United States Department of Agriculture - Research, Education and Economics. (2013, March 11). Epigenetics mechanism may help explain effects of mom's nutrition on her children's health. ScienceDaily. Retrieved November 24, 2014 from www.sciencedaily.com/releases/2013/03/130311173754.htm
United States Department of Agriculture - Research, Education and Economics. "Epigenetics mechanism may help explain effects of mom's nutrition on her children's health." ScienceDaily. www.sciencedaily.com/releases/2013/03/130311173754.htm (accessed November 24, 2014).

Share This


More From ScienceDaily



More Health & Medicine News

Monday, November 24, 2014

Featured Research

from universities, journals, and other organizations


Featured Videos

from AP, Reuters, AFP, and other news services

Ebola-Hit Sierra Leone's Late Cocoa Leaves Bitter Taste

Ebola-Hit Sierra Leone's Late Cocoa Leaves Bitter Taste

AFP (Nov. 23, 2014) The arable district of Kenema in Sierra Leone -- at the centre of the Ebola outbreak in May -- has been under quarantine for three months as the cocoa harvest comes in. Duration: 01:32 Video provided by AFP
Powered by NewsLook.com
Don't Fall For Flu Shot Myths

Don't Fall For Flu Shot Myths

Newsy (Nov. 23, 2014) Misconceptions abound when it comes to your annual flu shot. Medical experts say most people older than 6 months should get the shot. Video provided by Newsy
Powered by NewsLook.com
WFP: Ebola Risks Heightened Among Women Throughout Africa

WFP: Ebola Risks Heightened Among Women Throughout Africa

AFP (Nov. 21, 2014) Having children has always been a frightening prospect in Sierra Leone, the world's most dangerous place to give birth, but Ebola has presented an alarming new threat for expectant mothers. Duration: 00:37 Video provided by AFP
Powered by NewsLook.com
Could Your Genes Be The Reason You're Single?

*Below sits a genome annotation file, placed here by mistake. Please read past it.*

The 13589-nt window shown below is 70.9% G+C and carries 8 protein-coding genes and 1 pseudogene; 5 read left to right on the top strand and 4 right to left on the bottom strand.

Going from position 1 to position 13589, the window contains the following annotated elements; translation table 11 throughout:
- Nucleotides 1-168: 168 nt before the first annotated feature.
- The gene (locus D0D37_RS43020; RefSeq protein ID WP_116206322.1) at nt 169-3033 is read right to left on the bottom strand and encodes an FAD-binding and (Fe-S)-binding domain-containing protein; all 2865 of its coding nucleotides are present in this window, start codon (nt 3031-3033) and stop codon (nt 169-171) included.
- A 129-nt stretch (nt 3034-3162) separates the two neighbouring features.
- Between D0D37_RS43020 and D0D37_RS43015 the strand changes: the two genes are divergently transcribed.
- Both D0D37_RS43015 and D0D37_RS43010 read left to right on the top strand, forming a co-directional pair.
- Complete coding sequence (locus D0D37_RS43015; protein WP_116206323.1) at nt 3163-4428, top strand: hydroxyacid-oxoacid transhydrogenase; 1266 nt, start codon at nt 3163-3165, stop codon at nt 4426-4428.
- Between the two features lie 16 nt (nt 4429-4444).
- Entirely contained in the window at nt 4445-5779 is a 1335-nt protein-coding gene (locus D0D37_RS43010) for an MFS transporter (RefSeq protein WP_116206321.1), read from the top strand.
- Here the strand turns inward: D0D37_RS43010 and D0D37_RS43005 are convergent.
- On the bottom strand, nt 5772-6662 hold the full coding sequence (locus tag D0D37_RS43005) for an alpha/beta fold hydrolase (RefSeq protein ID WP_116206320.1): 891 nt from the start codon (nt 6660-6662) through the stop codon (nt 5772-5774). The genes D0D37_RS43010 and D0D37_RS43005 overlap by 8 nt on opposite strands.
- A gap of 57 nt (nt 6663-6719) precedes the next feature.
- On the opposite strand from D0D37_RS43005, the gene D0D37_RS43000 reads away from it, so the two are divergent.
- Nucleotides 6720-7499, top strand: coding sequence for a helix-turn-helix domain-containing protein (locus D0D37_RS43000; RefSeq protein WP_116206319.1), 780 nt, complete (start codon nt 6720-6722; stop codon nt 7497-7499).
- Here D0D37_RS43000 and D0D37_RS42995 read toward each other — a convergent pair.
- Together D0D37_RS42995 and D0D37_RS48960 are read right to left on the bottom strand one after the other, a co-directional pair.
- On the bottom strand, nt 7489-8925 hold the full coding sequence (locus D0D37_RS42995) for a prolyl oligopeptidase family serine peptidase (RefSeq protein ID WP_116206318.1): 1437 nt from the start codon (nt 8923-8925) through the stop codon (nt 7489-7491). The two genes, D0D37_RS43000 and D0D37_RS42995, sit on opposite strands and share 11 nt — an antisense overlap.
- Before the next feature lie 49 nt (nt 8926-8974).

Could Your Genes Be The Reason You're Single?

Newsy (Nov. 21, 2014) Researchers in Beijing discovered a gene called 5-HTA1, and carriers are reportedly 20 percent more likely to be single. Video provided by Newsy
Powered by NewsLook.com

Search ScienceDaily

Number of stories in archives: 140,361

Find with keyword(s):
Enter a keyword or phrase to search ScienceDaily for related topics and research stories.

Save/Print:
Share:

Breaking News:

Strange & Offbeat Stories


Health & Medicine

Mind & Brain

Living & Well

In Other News

... from NewsDaily.com

Science News

Health News

Environment News

Technology News



Save/Print:
Share:

Free Subscriptions


Get the latest science news with ScienceDaily's free email newsletters, updated daily and weekly. Or view hourly updated newsfeeds in your RSS reader:

Get Social & Mobile


Keep up to date with the latest news from ScienceDaily via social networks and mobile apps:

Have Feedback?


Tell us what you think of ScienceDaily -- we welcome both positive and negative comments. Have any problems using the site? Questions?
Mobile: iPhone Android Web
Follow: Facebook Twitter Google+
Subscribe: RSS Feeds Email Newsletters
Latest Headlines Health & Medicine Mind & Brain Space & Time Matter & Energy Computers & Math Plants & Animals Earth & Climate Fossils & Ruins